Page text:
The fascination of gambling, to the real amateur of the thing, is stronger than any other passion. Men forget that a beautiful woman is sitting opposite to them; women do not so much as notice that a more beautiful toilette than their own has just come into the room. I have seen the most famous professional beauties of Paris sit at those green tables, and not a soul has looked at them except the croupiers and myself.29
It was not Sickert’s habit to take a moral stance within his works but his own attitude to gambling can perhaps be gauged from two later paintings, almost identical in appearance, The Old Fool 1924 (Sir John and Lady Elliott),30 and The System 1924–8 (Bevan Collection).31 Like Baccarat – The Fur Cape, the paintings focus on a single figure, but in this case the gambler is an old man who sits at the table with his head in his hands in despair, having presumably lost his money during a game of boule.

Nicola Moorby
May 2005


Wendy Baron, Sickert: Paintings and Drawings, New Haven and London 2006, no.545.1.
Reproduced ibid., no.543 and in 20th Century British and Irish Art, Christie’s, London, 19 November 2004 (lot 88).
Baron 2006, no.543.1; reproduced in Paintings by Richard Sickert A.R.A., exhibition catalogue, Beaux Arts Gallery, London 1933 (27).
Reproduced in Baron 2006, no.544.
Ibid., no.546; reproduced in Sickert 1860–1942, exhibition catalogue, Roland, Browse and Delbanco, London 1960 (7).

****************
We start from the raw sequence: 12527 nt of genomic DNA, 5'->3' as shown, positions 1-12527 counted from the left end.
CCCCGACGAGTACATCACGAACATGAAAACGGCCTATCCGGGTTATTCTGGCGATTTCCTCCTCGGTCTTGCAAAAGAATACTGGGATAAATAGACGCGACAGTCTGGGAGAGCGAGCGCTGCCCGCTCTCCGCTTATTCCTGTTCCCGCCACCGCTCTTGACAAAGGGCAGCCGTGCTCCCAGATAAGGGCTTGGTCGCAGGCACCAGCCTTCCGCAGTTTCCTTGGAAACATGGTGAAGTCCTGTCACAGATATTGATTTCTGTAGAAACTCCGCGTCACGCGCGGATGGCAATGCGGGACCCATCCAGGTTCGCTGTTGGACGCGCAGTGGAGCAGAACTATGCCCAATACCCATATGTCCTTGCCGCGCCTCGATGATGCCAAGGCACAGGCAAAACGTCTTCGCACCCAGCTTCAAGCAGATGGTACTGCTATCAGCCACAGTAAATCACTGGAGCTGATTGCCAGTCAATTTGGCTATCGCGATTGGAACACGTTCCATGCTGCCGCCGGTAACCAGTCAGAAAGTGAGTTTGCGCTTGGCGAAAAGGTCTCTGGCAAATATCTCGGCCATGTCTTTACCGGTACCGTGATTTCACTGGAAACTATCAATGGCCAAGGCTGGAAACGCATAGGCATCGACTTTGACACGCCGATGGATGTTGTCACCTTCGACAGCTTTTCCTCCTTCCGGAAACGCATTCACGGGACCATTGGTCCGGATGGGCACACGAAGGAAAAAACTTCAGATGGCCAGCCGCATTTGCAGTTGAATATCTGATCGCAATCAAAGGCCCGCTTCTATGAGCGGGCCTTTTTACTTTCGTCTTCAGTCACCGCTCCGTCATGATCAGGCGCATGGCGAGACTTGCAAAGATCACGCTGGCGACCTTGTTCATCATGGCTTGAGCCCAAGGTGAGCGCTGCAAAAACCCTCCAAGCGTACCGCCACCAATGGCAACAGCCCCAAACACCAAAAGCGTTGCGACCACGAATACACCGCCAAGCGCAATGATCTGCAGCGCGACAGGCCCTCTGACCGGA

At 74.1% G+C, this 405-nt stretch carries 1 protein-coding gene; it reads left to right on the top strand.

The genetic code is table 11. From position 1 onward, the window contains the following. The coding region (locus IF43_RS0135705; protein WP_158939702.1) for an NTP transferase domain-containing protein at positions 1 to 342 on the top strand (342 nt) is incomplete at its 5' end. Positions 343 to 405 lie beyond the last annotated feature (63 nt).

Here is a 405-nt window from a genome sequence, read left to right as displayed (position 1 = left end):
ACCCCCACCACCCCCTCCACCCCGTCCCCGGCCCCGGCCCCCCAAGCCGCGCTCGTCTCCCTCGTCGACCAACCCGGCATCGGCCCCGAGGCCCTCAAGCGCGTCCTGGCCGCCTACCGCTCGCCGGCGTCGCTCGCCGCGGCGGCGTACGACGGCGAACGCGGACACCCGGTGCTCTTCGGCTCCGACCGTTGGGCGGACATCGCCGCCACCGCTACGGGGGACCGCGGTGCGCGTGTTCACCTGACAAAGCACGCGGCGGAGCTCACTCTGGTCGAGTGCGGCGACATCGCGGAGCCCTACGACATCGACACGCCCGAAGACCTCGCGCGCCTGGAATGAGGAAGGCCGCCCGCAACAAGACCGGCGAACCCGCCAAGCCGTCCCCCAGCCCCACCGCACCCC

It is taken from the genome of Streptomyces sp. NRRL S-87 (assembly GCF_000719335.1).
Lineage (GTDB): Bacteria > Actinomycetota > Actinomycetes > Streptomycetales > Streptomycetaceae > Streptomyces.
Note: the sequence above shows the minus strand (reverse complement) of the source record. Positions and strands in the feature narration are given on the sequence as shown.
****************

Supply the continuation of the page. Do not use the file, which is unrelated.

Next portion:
Reproduced in Ruth Bromberg, Walter Sickert Prints: A Catalogue Raisonné, New Haven and London 2000, no.193.
Sickert: Retrospective Exhibition, exhibition catalogue, Leicester Galleries, London 1929 (75, reproduced in between pp.8–9).
WAG 5415. Baron 2006, no.545.3; reproduced in Tate Catalogue file.
WAG 5416. Ibid., no.545.4; reproduced ibid.
WAG 5417. Ibid., no.545.5.
Baron 2006, no.545.2; reproduced in Christie’s, London, 22 February 1980 (lot 48).
Exhibited in Sickert and Blanche, Parkin Gallery, London 1982 (18); reproduced in Tate Catalogue file.
Anaïs Kot, ‘Une ville, cinq casinos’, Les Dossiers de quiquengrogne, July 2000,, accessed May 2005.
Simona Pakenham, Sixty Miles from England: The English at Dieppe 1814–1914, London, Melbourne and Toronto 1967, p.136.
Jacques-Émile Blanche, More Portraits of a Lifetime: 1918–1939, London 1939, p.105.
Wendy Baron, Sickert, London 1973, fig.107; see also The Road to the Casino, Dieppe 1907, oil on board, reproduced in Modern British Art, Sotheby’s, London, 2 June 2004 (lot 21).
Arthur Symons, Cities and Sea-Coasts and Islands, London 1918, pp.231–2.
George Day, Seaford, Newhaven and Lewes with a Chapter upon Dieppe: A Handbook for Visitors and Residents, London 1912, p.84.
Vernet’s, Dieppe 1920, private collection, reproduced in Sickert: Paintings, exhibition catalogue, Royal Academy of Arts, London 1992 (96).
Matthew Sturgis, Walter Sickert: A Life, London 2005, p.515.
Oliver Brown, Exhibition: The Memoirs of Oliver Brown, London 1968, p.134.
Professor Louis Hoffman, Baccarat: Fair and Foul; Being an Explanation of the Game, and a Warning Against its Dangers, London 1891, pp.118–19.
Roy Hattersley, The Edwardians, London 2004, p.23.
Blanche 1939, p.120.
Denys Sutton, Walter Sickert: A Biography, London 1976, pp.196–7.
Reproduced in Royal Academy 1992 (16).
Symons 1918, p.232.
Reproduced in Baron 2006, no.548.
Ibid., no.548.1; reproduced in From Sickert to Gertler: Modern British Art from Boxted House, exhibition catalogue, Scottish National Gallery of Modern Art, Edinburgh 2008 (35).

How to cite

Nicola Moorby, ‘Baccarat – The Fur Cape 1920 by Walter Richard Sickert’, catalogue entry, May 2005, in Helena Bonett, Ysanne Holt, Jennifer Mundy (eds.), The Camden Town Group in Context, Tate Research Publication, May 2012,, accessed 21 May 2024.